Our tour began at 8 am again. This time we headed to a national park called El Cubano in the mountains of Escambay. We got to spend close three hours here, and I loved every minute. I was missing my nature fix. We hiked along the trail Huellas de la Historia to a lovely waterfall. I only wish I had my swim suit so I could jump in the cold, clear pool of water and swim in the caves!

Instead, we relaxed on the limestone rocks which somehow still felt tranquil to me despite sharing the area with a few other tour groups. The path we followed was overran undulating terrain. Sometimes the forest blocked the breeze just enough to make it a little warm and muggy, but for the most part, we enjoyed a nice breeze as we followed the creek, inspected the world’s largest wasp colony, and spent some time bird watching. I was so happy to see the national bird of Cuba, the Cuban Trogan.  It donned the colors of the Cuban flag; red, white, and blue!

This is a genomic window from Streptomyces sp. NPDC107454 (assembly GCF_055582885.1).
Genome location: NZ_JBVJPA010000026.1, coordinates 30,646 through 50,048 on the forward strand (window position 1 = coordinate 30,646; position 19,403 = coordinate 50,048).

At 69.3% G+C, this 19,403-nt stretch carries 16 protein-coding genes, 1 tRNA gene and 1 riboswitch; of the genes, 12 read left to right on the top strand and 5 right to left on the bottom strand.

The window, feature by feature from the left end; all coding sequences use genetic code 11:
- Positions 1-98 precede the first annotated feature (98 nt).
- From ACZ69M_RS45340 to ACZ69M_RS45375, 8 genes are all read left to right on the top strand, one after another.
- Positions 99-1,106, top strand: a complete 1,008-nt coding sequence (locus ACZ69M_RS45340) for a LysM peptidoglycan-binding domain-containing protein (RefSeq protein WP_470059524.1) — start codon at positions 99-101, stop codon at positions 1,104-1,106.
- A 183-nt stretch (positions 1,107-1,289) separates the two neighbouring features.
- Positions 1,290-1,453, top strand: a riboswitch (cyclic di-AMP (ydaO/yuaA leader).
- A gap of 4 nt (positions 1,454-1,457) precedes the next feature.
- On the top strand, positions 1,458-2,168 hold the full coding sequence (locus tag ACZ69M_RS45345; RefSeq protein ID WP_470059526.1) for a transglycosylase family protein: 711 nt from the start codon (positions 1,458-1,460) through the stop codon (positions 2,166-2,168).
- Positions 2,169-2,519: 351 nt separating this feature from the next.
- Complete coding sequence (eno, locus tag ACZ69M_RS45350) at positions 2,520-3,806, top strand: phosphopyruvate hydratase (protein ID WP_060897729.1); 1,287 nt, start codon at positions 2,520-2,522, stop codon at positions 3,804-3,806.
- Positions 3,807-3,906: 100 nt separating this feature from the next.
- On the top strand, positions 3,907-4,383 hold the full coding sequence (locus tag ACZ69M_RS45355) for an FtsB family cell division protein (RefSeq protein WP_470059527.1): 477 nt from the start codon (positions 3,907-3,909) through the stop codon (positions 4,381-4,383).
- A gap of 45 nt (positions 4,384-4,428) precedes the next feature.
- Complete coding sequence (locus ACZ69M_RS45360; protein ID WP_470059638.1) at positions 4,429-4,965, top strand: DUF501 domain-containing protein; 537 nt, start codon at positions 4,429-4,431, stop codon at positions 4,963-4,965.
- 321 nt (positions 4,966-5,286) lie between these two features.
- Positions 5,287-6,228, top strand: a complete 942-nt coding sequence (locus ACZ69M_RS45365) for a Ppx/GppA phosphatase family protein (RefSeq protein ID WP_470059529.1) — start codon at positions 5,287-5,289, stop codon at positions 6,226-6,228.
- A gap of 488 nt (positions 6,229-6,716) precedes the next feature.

We returned to town for lunch and ate at the House of Jesus. We climbed the stairs to the rooftop patio where we were served a feast. Everybody loved this lunch because it was different, though really if we broke it down it was mostly the same food with two new twists…we had bread, cheese, egg, ham, tomato and cucumbers, as well as the usual fruit. The twist were the pastries. We had five different kinds of gingerbread. Gingerbread filled with guava paste, gingerbread muffins, gingerbread cinnamon rolls with guava paste, flat gingerbread, gingerbread biscotti for lack of a better word, and even some savory fried dough. It was a much-welcomed change!16711495_10212205501193227_8042695143846859847_n-lunch

After lunch, we were given some rest time of which we took advantage, as it was sweltering. Just before our 3pm meet up time, we wandered to the other cigar shop to find they did not sell Cohibas either. This was getting discouraging. We needed some national Cuban cigars to bring home. Later, Valeri came through for us! But in the meantime, we still had some time to kill before we met the group at triangle park, so we stopped in at Punta Brava. The Dad at our home stay worked here!